Nov. 11-15, 2002: CBC Coverage of Greater Vancouver Municipal Election Issues

Week of Nov. 11-15, 2002: CBC Coverage of Greater Vancouver Municipal Election Issues—Dealing With Effects And Ignoring The Cause

Ms. L. Haeber
Executive Producer
CBC Radio
Vancouver, B.C.
Ms. Haeber:

Here are some comments about CBC coverage of Greater Vancouver municipal election issues for the elections which occurred yesterday, November 16, 2002.

(1) Over and over again in this campaign, municipal candidates said that traffic congestion, densification and new housing evelopment proposals were major issues in their areas. Did any CBC reporters ask what effect Canada’s immigration programme has had and will continue to have on these issues and this area? Did any CBC reporters ask whether it is logically possible to write or talk about an effect (the issues I’ve mentioned) without dealing with the major cause (immigration) of the effect? Correct me if I’m wrong, but I did not hear a single such question asked. Once again, the local CBC
has failed to provide the most basic of services to the people it is
supposed to serve.

(2) In Richmond and one or two other areas, residents of the Greater
Vancouver area are beginning to see the pressure that will be put on the province’s agricultural land reserve to release land for housing. Might it be logical to ask what population factor is causing this new demand for housing? Or is the local CBC afraid of finding out that the factor is immigration?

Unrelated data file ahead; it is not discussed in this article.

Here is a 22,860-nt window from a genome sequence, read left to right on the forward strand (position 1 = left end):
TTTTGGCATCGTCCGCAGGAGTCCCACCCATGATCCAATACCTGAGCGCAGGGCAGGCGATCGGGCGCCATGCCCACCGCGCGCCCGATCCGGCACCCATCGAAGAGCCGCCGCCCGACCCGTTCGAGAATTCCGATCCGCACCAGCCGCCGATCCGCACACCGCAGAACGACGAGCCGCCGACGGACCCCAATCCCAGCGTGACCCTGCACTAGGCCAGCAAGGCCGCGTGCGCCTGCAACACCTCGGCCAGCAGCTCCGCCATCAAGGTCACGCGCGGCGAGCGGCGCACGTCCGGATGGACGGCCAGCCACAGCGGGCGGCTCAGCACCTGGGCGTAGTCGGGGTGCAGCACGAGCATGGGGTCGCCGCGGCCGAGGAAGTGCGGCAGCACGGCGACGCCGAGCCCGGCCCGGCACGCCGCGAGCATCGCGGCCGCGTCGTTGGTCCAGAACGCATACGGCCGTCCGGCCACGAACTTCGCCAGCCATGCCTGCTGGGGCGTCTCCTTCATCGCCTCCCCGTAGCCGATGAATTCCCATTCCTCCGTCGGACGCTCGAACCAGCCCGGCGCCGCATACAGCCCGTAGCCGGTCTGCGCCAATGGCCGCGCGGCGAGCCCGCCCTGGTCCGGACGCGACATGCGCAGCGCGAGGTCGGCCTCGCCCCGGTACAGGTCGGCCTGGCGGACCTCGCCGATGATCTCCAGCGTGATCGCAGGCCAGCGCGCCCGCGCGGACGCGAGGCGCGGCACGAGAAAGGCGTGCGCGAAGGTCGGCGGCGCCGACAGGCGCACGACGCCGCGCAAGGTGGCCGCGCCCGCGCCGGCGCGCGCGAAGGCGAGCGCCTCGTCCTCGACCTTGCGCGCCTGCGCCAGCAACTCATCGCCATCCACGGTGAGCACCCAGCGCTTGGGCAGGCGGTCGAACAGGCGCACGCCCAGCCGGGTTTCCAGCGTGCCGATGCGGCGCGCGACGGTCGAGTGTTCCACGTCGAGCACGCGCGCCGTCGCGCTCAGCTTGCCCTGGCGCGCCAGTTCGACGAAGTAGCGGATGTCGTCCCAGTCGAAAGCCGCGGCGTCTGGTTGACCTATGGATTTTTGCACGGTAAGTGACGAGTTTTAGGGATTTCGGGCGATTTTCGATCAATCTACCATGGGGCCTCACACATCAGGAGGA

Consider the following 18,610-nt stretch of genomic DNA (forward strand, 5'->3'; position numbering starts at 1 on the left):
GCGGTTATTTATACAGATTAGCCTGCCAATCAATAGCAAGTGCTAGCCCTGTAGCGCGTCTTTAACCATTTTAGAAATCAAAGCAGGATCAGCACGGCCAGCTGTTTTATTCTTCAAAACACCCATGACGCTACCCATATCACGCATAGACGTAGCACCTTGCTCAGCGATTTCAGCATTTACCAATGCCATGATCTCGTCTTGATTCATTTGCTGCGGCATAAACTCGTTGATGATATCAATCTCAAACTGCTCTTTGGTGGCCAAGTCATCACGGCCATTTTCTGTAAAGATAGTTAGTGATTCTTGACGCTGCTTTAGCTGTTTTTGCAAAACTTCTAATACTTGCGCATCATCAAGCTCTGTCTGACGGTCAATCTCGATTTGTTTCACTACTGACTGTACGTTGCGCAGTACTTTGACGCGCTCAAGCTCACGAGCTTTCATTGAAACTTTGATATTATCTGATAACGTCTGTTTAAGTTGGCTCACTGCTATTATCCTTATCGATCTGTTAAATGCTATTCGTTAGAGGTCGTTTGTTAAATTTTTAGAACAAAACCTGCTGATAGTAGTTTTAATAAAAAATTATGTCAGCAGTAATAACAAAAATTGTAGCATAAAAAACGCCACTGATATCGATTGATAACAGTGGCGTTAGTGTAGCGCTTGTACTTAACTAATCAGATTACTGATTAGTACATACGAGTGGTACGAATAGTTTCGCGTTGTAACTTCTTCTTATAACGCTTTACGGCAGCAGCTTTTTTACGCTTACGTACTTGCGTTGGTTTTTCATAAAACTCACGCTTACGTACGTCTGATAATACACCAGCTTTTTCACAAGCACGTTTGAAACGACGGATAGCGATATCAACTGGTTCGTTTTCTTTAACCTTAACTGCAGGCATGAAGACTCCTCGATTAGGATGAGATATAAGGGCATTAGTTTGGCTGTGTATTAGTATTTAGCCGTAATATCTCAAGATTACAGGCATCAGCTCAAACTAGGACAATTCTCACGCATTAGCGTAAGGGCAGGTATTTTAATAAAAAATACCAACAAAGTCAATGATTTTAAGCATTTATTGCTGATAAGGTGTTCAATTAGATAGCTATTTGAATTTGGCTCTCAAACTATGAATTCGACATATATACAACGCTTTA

(3) Local candidates repeatedly stated that improved transit (that is,
technology) would solve the problem. Local residents have seen that
widening of the # 1 Freeway, peak-period use of three of four lanes on
Highway 99, and building more Skytrain lines has not solved traffic
problems. Experience in every other city has shown that technological
solutions are not the answer. Might it be logical to consider stabilizing the population of the area by making major cuts to immigration levels?

(4) For the growth promoters at the CBC, might it be logical to ask whether the continued inundation of this area does any good for the residents? For example, if there are no economic or demographic reasons for high levels of immigration and subsequent population explosion in the Greater Vancouver area, what is the point of even considering such things as densification and new transit proposals for this area?

I repeat, is it possible to deal with an effect without dealing with the cause of the effect?